Apple, Volkswagen, BMW caution EU over patent fees guidelines

by SpeedLux
Fair Standards Alliance (FSA)

Apple, Volkswagen, BMW and Daimler have alerted EU regulators that embracing patent charge guidelines which prefer Qualcomm and Ericsson could harm customers and hinder innovation.

The companies’ lobbying group, the Fair Standards Alliance (FSA), voiced their issues in a letter dated October 16 to European Commission President Jean-Claude Juncker, Competition Commissioner Margrethe Vestager, Industry Commissioner Elzbieta Bienkowska and their associates.

The move comes as the EU executive contemplates whether a fridge maker should pay a different rate for important patents than an automaker, or whether a flat, fixed rate would be fairer, with trillions of dollars in sales at stake.

Sources state the latest Commission draft prefers the patent charge model used by world No. 1 smartphone chip designer Qualcomm and Ericsson, which predominates in the tech market and is based on how much value a technology contributes to a product. It is opposed by Apple, Google and others in Silicon Valley, who prefer fixed costs.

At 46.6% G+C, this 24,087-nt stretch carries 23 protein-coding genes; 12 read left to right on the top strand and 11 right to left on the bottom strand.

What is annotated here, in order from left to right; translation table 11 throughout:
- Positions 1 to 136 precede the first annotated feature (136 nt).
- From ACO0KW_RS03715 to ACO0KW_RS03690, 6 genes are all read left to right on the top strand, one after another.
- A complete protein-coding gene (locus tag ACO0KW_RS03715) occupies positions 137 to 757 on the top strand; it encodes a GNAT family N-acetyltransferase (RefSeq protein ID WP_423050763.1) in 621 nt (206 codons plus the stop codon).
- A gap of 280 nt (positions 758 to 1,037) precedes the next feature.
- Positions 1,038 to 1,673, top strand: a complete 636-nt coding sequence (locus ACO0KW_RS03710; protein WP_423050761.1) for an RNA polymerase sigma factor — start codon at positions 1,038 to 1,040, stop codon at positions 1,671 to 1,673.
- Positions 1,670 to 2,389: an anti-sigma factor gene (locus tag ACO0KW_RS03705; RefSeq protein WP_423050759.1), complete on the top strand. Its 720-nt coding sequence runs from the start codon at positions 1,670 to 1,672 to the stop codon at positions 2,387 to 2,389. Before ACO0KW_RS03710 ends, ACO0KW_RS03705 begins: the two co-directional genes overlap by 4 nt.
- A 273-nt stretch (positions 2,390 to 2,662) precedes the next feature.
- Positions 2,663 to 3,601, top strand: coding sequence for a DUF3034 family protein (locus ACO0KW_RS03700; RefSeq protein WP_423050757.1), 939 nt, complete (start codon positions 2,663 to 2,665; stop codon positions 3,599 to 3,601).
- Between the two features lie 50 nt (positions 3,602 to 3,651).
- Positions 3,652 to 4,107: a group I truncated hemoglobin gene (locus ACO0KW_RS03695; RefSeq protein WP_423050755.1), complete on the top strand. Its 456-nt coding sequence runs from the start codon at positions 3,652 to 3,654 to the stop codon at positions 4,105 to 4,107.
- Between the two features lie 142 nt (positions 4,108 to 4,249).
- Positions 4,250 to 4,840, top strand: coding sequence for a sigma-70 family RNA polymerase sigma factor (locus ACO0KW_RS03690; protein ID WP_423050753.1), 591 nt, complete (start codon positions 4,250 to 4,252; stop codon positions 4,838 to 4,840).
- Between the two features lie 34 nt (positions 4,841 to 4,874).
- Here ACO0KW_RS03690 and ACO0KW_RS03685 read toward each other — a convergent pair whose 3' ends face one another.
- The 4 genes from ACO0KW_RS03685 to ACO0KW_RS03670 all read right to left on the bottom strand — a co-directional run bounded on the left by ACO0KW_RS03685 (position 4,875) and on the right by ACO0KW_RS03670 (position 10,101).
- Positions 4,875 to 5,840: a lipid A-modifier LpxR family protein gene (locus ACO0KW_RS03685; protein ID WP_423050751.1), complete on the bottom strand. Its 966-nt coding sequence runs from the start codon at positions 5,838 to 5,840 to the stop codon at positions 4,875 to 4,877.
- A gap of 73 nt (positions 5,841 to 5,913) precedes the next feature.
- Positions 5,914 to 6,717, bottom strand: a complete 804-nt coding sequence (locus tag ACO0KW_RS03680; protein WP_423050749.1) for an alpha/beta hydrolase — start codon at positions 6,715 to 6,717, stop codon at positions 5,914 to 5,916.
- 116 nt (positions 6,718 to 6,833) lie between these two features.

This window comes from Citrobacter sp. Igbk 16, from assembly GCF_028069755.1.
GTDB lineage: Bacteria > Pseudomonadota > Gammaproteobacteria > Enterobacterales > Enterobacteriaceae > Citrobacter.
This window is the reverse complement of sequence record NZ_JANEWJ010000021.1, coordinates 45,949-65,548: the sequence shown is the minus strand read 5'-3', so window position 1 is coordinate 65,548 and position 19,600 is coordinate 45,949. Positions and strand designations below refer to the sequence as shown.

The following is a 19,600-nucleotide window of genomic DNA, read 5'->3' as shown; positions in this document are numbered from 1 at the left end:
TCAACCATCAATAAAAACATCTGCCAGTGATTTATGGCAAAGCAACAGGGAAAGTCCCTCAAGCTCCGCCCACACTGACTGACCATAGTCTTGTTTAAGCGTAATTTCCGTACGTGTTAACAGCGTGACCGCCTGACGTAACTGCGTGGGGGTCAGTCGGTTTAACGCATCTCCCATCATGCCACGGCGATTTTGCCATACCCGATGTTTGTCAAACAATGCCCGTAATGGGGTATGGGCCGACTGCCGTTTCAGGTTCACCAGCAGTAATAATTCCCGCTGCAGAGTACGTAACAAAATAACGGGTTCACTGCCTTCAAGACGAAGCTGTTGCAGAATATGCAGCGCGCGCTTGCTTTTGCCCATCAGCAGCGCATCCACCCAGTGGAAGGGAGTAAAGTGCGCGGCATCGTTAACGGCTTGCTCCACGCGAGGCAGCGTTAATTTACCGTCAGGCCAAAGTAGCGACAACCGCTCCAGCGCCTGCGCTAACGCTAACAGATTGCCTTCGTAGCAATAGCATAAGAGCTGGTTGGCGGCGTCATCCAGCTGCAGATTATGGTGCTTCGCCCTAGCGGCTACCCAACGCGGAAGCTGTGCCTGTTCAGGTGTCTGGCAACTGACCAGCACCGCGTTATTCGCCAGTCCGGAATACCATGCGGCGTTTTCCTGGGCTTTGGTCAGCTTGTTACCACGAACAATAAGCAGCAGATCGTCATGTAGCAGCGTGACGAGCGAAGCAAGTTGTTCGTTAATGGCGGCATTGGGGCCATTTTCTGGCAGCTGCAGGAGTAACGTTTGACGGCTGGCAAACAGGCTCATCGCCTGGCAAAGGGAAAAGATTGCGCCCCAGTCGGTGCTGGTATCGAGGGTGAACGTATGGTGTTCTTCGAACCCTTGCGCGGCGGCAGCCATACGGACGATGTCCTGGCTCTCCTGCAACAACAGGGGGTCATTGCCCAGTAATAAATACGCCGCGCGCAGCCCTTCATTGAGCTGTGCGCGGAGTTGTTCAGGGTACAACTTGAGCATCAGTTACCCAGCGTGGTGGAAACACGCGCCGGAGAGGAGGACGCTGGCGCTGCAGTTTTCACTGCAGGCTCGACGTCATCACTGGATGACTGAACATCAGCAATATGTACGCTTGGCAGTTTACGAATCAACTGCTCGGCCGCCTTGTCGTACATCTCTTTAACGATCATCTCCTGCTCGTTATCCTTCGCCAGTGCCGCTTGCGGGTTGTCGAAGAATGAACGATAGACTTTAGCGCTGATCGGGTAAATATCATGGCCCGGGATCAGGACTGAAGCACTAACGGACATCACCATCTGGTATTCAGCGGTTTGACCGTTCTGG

Bienkowska’s officials, who are heading the drive, are now looking for feedback from other units in the Commission and goal to complete the guidelines by the end of November.

“The European Commission risks endangering Europe’s potential to be a world leader in the Internet of Things by supporting a patent licensing system which rewards a couple of entrenched patent-holding companies at the cost of innovative companies and ultimately customers,” the FSA said in the letter seen by Reuters.

Volkswagen, BMW and Daimler stated the problem was of particular concern for their market where automobiles progressively resemble digital gadgets because of using wireless technologies.

“We are now confronted with components that are not certified, and for which we receive claims or demands to participate in licensing discussions, although these innovations are completely implemented at the component or module level,” the letter stated.

“We do not have the relevant technical knowledge to fully evaluate whether a license is required or what a fair rate for such innovation might be.”

The Commission, which is doing a wider push to set new rules of the road for internet-connected devices beyond just computers and smartphones to cover vehicles, home automation and energy gadgets in the so-called Internet of Things (IoT) age, said it was acting in the interests of Europeans.

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